Student Loans and Robots At Work | IELTS General Reading Practice Test 17 with Answers

Reading Passage 1

Questions 1 – 8

Look at the five advertisements, A -E

Write the correct letter, A-E, in boxes 1- 8 on your answer sheet.

  1. International Language Centre
  2. Global Language Learning Centre
  3. Tafe International
  4. Club Francais
  5. University of Canberra

Which advertisement means

  1. Up-to-date teaching systems?
  2. That the institution has been established for a significant time?
  3. Examination results?
  4. That arrangements can be made for activities outside class?
  5. The availability of courses for school students?
  6. Language teaching for special purposes?

Which TWO advertisement mentions

  1. A wide variety of language choices
  2. Evening classes?

General Reading Practice Test 17

Questions 9 – 13

Read the notice about road works below. In boxes 9 – 13 on your answer sheet write:

TRUE if the statement is true

FALSE if the statement is false

NOT GIVEN if the information is not given in the notice

  1. The road will be closed for two days and not re-open until Monday
  2. The road will be open as far as little street
  3. Work on the road will continue each weekend for the next month
  4. Temporary traffic lights will operate at intersections with main street.
  5. There will be bus services to the University throughout the weekend.

MAIN STREET, GATTON RE- DEVELOPMENT

ROAD WIDENING TO AFFECT WEEKEND TRAFFIC AND BUS SERVICES TO THE UNIVERSITY CAMPUS

The next stage in the re-development of the roads in the town of Gatton will mean that Main Street will be closed between Little and Denning streets from 6am on Saturday, 12 August to 6pm on Sunday, 13 August. The intersections of these streets with Main Street will not be affected.

We expect that the work will be completed at this time without further disruption to traffic.

Motorists should note that Main Street will be closed over the weekend during the hours indicated. No University bus services will operate through the area between Little and Denning streets. However, alternative services will operate on bus routes 566 and 45 between Gatton road, the town centre and the university.

The transport and Roads Department apologises for any inconvenience caused while improvements are in progress.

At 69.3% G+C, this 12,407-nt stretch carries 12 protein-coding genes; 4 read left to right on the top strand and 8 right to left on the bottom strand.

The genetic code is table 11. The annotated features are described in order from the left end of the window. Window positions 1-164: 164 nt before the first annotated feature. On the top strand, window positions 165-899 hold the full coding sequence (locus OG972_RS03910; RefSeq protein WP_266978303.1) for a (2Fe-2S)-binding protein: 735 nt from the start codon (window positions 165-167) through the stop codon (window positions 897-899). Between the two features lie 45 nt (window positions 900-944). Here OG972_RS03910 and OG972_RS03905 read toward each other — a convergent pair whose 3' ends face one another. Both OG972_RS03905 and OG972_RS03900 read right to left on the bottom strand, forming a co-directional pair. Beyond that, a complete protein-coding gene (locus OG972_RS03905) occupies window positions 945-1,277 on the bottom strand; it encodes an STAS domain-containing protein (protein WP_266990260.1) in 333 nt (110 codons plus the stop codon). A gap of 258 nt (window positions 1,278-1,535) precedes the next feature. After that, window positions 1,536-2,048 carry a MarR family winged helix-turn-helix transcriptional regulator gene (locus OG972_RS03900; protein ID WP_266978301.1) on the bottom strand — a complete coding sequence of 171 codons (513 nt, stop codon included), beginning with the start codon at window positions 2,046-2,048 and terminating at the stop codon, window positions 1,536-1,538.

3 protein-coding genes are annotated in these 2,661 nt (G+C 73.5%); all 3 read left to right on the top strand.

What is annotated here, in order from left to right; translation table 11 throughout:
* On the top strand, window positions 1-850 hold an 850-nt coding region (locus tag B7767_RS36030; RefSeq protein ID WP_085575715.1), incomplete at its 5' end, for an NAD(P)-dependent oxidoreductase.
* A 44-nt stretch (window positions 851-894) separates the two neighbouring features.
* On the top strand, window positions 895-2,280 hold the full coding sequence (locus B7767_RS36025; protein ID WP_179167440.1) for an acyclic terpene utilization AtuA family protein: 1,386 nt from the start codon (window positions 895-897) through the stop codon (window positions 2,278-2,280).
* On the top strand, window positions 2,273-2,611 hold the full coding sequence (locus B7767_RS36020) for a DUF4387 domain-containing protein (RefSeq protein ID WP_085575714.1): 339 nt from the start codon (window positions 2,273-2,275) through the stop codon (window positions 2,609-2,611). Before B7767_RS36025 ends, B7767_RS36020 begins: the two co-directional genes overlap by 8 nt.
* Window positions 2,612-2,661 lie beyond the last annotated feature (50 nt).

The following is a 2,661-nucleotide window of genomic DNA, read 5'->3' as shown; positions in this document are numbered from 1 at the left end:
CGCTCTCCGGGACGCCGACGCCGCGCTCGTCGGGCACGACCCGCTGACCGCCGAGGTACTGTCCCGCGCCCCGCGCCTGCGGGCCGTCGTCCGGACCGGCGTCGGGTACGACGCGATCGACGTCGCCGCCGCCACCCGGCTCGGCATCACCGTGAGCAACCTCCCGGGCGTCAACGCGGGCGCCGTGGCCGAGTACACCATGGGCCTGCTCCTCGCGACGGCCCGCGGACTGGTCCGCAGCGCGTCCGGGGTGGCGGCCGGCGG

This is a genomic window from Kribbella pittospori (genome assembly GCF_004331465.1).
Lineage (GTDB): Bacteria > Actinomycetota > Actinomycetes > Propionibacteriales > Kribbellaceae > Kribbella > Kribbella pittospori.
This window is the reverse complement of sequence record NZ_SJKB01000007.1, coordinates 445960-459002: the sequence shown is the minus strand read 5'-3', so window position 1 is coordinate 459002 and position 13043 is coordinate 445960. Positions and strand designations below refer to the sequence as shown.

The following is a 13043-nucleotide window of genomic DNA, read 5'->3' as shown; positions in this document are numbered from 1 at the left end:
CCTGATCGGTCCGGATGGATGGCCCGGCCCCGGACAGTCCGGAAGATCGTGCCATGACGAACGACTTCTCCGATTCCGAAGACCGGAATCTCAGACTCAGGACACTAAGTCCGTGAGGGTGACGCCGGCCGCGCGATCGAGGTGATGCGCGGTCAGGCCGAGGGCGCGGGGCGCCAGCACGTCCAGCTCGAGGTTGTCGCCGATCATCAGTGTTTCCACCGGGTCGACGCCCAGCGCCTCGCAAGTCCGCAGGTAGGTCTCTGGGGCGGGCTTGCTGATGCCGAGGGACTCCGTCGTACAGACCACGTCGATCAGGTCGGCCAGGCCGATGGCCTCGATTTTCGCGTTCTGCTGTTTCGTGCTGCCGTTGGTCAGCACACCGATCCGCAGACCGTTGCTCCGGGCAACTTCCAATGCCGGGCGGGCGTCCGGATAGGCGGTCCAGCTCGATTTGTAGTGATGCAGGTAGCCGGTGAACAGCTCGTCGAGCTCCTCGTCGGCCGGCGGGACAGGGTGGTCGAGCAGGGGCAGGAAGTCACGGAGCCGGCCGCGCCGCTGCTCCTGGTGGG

Also check :

Reading Passage 2

Questions 14 – 17

Read the notice on the following page about Student Clubs and Societies.

The notice has four main paragraphs A-D. Choose the most suitable heading for each paragraph from the list of headings below

Write the appropriate numbers i-x in boxes 14- 17 on your answer sheet.

List of Headings

i English Society

ii Education club

iii Film appreciation Society

iv Drama Society

v Music Club

vi Games Society

vii Women’s club

viii Debating club

ix United Nations student club

X Technical Students’ Club

  1. Paragraph  A
  2. Paragraph B
  3. Paragraph C
  4. Paragraph D

Questions 18 and 19

Using NO MORE THAN THREE WORDS, answer the following questions

Write your answers in boxes 18 and 19 on your answer sheet

  1. How do you let the CAS President know you are interested in joining a club?
  2. How often is the CAS Ball held?

STUDENTS CLUBS AND SOCIETIES

Desperate to find friends with common interests?

Urgently in need of student contacts around college?

Looking for different cultural and religious experiences?

Wanting some good discussion?

Don’t look any further?

JOIN A CLUB OR SOCIETY AND HAVE FUN

  1. This club was first started by a group of friends who enjoyed going to the cinema. When our trips became more frequent we realised that there must be others who also shared our love of movies. This club is for those people. Membership gives wide access to other activities like basketball and football as well as barbecues and other social functions. We don’t just enjoy movies.
  2. The association has many opportunities to debate and we are a non-political unbiased international organisation which aims to promote international awareness on campus. We establish links and access to the organisation’s agencies and other internationalist organisations and their resources. Our plans this year include discussion groups, guest speakers and to build a model of the UN General Assembly.
  3. Whether for fun or debating experience, we discuss everything from personal experience, future society or feminism. This year we plan an internal competition, weekly debates and beginners lessons as well as chances to complete nationally. Whether it be to improve your verbal or social skills the society provides both!
  4. Want to be a movie star? Then go somewhere else! On the other hand, want to work really hard for great rewards? Then come and join the club where the interesting theatre is created. We usually put on three productions each year. So if you like to write, paint, act, direct or do anything in the theatre, come put your name down with us.

If you are interested in joining any of these clubs, you can leave a message for the President at the CAS Office in the student union building. And don’t forget the CAS Ball is an annual event! This year it’s being held on 22 December!